Pro-Ject X2 is confusingly similar to another turntable from Pro-Ject. Namely the X1, which is one of the best buys under £ 1,000, and by far the best alternative to the Rega Planar 3, which has long been the reference in that price range.
The very well-sounding Pro-Ject X1, which comes with an 8.6-inch arm in aluminum and carbon fiber as well as an MM pickup from Ortofon, is simply a find for the price.
This is X1’s big brother in Pro-Ject’s new X-Series. It is, as you can quickly find out, built in the same way as the X1, but the X2 has a stronger plinth of 50 mm, a thicker 30 mm and 2 kg heavy acrylic plate, a slightly better tone arm, and a more expensive pickup from Ortofon.
More mass, which in theory can provide even better damping, and the total mass has increased from 7 to 10 kilos compared to X1.
In comparison, a Rega Planar 3 weighs only 6 kilos, and it comes with a heavy glass plate.
Attenuation of resonances
The Pro-Ject X2 uses a DC / AC-controlled generator that feeds the motor control with stable voltage so that the electric motor will spin quietly with minimal deviation.
The engine is mounted on Pro-Jects TPE suspension, a thermoplastic rubber suspension that will prevent resonances from propagating to the chassis. The strap is made of the same TPE material, and even the counterweight has a lining in TPE to dampen resonances by as much as 50 percent, according to Pro-Ject.
The rotational precision clocks in with a deviation of an acceptable 0.63 percent in our measurements, which is in line with Rega Planar, but no better than the direct-driven Thorens TD 402DD’s 0.22%.
The turntable is equipped with a slightly longer arm than the X1, and a better anti-skating suspension. The arm tube has an aluminum core, drawn in carbon fiber, and the armrest is height-adjustable. Pro-Ject itself says that the arm is better cushioned than on the cheaper players.
The 50 mm thick, machine-milled plinth in MDF rests on four aluminum feet with TPE cushioning and felt on the underside. The player comes with a detachable Connect it E cable, separate power supply, single adapter and pre-assembled pickup.
As on the X1, Pro-Ject has collaborated with Ortofon on the pickup that sits on the X2. There is also a Moving Magnet pickup, Pick-it 2M Silver, which uses an elliptical needle grinding and has silver-plated copper wires in the coils on the inside. The black pickup has a detachable needle, and should have 1.8 grams of pin pressure, and be connected to the amplifier’s MM input.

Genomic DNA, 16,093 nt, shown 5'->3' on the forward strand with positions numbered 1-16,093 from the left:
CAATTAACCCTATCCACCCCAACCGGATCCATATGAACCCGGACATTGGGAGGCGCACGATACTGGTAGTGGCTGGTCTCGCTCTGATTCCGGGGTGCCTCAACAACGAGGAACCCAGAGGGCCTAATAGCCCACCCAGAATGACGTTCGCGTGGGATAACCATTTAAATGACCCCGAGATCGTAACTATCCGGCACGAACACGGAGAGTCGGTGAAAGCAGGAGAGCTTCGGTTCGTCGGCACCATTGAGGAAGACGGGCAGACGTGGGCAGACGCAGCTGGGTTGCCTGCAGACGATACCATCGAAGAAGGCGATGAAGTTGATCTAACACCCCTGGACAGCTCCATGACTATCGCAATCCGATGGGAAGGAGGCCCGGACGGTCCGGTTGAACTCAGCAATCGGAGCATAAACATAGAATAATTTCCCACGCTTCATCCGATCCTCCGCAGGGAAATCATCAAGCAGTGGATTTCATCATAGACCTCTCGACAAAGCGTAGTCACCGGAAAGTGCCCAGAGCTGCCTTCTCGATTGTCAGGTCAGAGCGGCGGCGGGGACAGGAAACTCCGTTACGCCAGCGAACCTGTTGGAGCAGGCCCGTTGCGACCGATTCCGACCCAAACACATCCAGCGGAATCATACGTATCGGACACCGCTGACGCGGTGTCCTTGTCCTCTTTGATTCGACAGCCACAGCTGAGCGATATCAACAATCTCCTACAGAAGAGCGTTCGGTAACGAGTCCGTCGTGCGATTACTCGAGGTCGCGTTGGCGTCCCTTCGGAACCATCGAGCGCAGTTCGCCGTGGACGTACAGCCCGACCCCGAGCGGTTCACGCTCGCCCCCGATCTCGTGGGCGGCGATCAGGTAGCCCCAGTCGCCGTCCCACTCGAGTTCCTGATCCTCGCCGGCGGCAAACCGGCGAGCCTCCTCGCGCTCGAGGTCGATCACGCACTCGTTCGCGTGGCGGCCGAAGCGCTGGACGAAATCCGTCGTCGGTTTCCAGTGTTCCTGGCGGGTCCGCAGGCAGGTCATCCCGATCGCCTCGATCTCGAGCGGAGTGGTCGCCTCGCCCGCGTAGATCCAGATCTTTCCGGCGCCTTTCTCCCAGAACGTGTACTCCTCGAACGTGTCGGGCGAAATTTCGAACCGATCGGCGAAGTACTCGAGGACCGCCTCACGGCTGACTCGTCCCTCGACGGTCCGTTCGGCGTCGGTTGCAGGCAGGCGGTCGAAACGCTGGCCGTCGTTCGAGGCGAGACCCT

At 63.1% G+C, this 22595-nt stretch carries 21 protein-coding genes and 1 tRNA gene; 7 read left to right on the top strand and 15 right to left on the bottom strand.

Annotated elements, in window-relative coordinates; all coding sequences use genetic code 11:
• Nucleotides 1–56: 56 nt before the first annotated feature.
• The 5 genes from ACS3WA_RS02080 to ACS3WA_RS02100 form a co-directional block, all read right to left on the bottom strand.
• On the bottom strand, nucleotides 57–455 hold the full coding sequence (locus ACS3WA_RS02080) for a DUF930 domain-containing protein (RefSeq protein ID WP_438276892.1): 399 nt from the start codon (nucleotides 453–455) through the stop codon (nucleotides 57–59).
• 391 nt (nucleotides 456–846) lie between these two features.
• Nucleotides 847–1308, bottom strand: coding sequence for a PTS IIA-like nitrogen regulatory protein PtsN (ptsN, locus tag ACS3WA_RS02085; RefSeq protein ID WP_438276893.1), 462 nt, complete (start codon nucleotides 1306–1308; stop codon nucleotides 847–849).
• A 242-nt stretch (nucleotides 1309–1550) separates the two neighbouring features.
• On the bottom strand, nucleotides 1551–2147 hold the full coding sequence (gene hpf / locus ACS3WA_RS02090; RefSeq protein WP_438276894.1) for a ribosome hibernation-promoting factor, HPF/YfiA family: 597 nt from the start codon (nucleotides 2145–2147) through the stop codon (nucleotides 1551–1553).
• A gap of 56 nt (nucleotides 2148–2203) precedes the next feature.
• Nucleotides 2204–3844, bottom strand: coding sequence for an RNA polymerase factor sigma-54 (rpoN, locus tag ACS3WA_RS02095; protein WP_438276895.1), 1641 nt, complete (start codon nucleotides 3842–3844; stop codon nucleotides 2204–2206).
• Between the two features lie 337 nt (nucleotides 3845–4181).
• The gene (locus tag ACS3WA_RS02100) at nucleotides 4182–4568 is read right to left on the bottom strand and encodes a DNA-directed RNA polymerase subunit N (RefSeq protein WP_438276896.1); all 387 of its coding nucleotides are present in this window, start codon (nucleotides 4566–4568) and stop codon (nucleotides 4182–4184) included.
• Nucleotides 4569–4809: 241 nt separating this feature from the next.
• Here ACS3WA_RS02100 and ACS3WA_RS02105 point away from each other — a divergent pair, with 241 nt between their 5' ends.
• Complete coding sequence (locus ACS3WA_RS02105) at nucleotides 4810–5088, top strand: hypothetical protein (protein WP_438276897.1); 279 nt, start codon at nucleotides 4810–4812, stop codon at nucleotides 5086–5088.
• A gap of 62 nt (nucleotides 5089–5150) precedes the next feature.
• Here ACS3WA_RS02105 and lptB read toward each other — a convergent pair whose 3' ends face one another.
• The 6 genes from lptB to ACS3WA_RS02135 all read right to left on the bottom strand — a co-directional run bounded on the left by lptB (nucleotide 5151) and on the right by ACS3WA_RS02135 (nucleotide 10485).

Detailed and dynamic sound
The big question is whether X2 is better than X1, and whether it is worth the extra money to choose the most expensive player? The imprecise answer is yes, for some it is worth the extra money, while many others will be very happy with the cheaper X1 player.
The sound quality has more similarities than differences. You get a great sound image, excellent dynamics, tight and deep bass reproduction and a sharp focus on details, in both players, but X2 has a couple of aces up its sleeve that can make the middle game over before it has started.
Because with the X2, the soundscape is a little deeper, the bass gets a little more authority and micro details come out a little better in the soundscape. A little is the key word here, because the differences are not so great. But for those who are interested in such things, and think the difference is big enough, surely the X2 is worth the extra money.
If you take the guitar sound on Dire Straits Love Over Gold, the X2 has more sound, sophistication and depth than the X1, and the bass on the title track goes deeper here, with an even more dynamic impact.
The sound from instruments in acoustic jazz such as the Keith Jarrett Trio, Still Live, is more clearly defined and the piano’s lowest octaves get better depth with the more expensive player.
The Pro-Ject X2 actually sounds so good, that it is a strong alternative to the Pro-Ject The Classic and Reloop Hi-Fi Turn5, two of the best players in this price range.
Pro-Ject X1 and X2 are two turntables with so many similar qualities, that it can seem difficult to choose. Our advice is to choose the cheaper X1 if the demonstration in the store is convincing, and you do not experience the differences in sound quality compared to the X2, as large enough to justify an extra outlay. If you are not deterred by a moderately higher price, the X2 is a better player, but only slightly. Regardless, both are obvious alternatives to the established reference from Rega.